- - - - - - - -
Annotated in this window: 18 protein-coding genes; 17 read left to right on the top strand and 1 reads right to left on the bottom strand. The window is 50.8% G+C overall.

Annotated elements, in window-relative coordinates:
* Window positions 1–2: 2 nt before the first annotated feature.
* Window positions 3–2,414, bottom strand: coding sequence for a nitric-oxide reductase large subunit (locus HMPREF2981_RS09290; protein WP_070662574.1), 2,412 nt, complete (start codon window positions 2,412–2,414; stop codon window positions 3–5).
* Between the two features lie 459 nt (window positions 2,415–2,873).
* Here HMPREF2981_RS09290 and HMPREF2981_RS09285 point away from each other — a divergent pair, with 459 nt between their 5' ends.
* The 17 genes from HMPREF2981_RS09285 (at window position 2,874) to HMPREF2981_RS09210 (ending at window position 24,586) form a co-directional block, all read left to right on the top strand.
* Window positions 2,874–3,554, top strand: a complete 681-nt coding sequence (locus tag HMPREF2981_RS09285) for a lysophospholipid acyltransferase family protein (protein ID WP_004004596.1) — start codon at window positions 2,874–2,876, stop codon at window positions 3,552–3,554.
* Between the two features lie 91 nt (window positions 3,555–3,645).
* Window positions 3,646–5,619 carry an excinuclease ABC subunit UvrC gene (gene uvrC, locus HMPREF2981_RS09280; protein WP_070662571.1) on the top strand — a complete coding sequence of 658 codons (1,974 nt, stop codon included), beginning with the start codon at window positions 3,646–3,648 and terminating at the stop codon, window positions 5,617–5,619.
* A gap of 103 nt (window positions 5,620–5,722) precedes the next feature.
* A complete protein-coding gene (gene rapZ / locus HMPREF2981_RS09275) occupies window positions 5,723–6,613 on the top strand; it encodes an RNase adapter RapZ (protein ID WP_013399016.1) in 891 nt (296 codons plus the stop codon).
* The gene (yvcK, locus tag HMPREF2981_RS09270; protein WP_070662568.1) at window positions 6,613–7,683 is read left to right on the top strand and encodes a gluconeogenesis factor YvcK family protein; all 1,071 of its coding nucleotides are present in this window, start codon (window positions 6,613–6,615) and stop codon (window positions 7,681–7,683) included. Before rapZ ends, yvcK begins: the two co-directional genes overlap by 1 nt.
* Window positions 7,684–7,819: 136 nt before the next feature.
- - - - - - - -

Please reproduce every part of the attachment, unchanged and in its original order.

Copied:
Annotated in this window: 18 protein-coding genes; 17 read left to right on the top strand and 1 reads right to left on the bottom strand. The window is 50.8% G+C overall.

Annotated elements, in window-relative coordinates:
* Window positions 1–2: 2 nt before the first annotated feature.
* Window positions 3–2,414, bottom strand: coding sequence for a nitric-oxide reductase large subunit (locus HMPREF2981_RS09290; protein WP_070662574.1), 2,412 nt, complete (start codon window positions 2,412–2,414; stop codon window positions 3–5).
* Between the two features lie 459 nt (window positions 2,415–2,873).
* Here HMPREF2981_RS09290 and HMPREF2981_RS09285 point away from each other — a divergent pair, with 459 nt between their 5' ends.
* The 17 genes from HMPREF2981_RS09285 (at window position 2,874) to HMPREF2981_RS09210 (ending at window position 24,586) form a co-directional block, all read left to right on the top strand.
* Window positions 2,874–3,554, top strand: a complete 681-nt coding sequence (locus tag HMPREF2981_RS09285) for a lysophospholipid acyltransferase family protein (protein ID WP_004004596.1) — start codon at window positions 2,874–2,876, stop codon at window positions 3,552–3,554.
* Between the two features lie 91 nt (window positions 3,555–3,645).
* Window positions 3,646–5,619 carry an excinuclease ABC subunit UvrC gene (gene uvrC, locus HMPREF2981_RS09280; protein WP_070662571.1) on the top strand — a complete coding sequence of 658 codons (1,974 nt, stop codon included), beginning with the start codon at window positions 3,646–3,648 and terminating at the stop codon, window positions 5,617–5,619.
* A gap of 103 nt (window positions 5,620–5,722) precedes the next feature.
* A complete protein-coding gene (gene rapZ / locus HMPREF2981_RS09275) occupies window positions 5,723–6,613 on the top strand; it encodes an RNase adapter RapZ (protein ID WP_013399016.1) in 891 nt (296 codons plus the stop codon).
* The gene (yvcK, locus tag HMPREF2981_RS09270; protein WP_070662568.1) at window positions 6,613–7,683 is read left to right on the top strand and encodes a gluconeogenesis factor YvcK family protein; all 1,071 of its coding nucleotides are present in this window, start codon (window positions 6,613–6,615) and stop codon (window positions 7,681–7,683) included. Before rapZ ends, yvcK begins: the two co-directional genes overlap by 1 nt.
* Window positions 7,684–7,819: 136 nt before the next feature.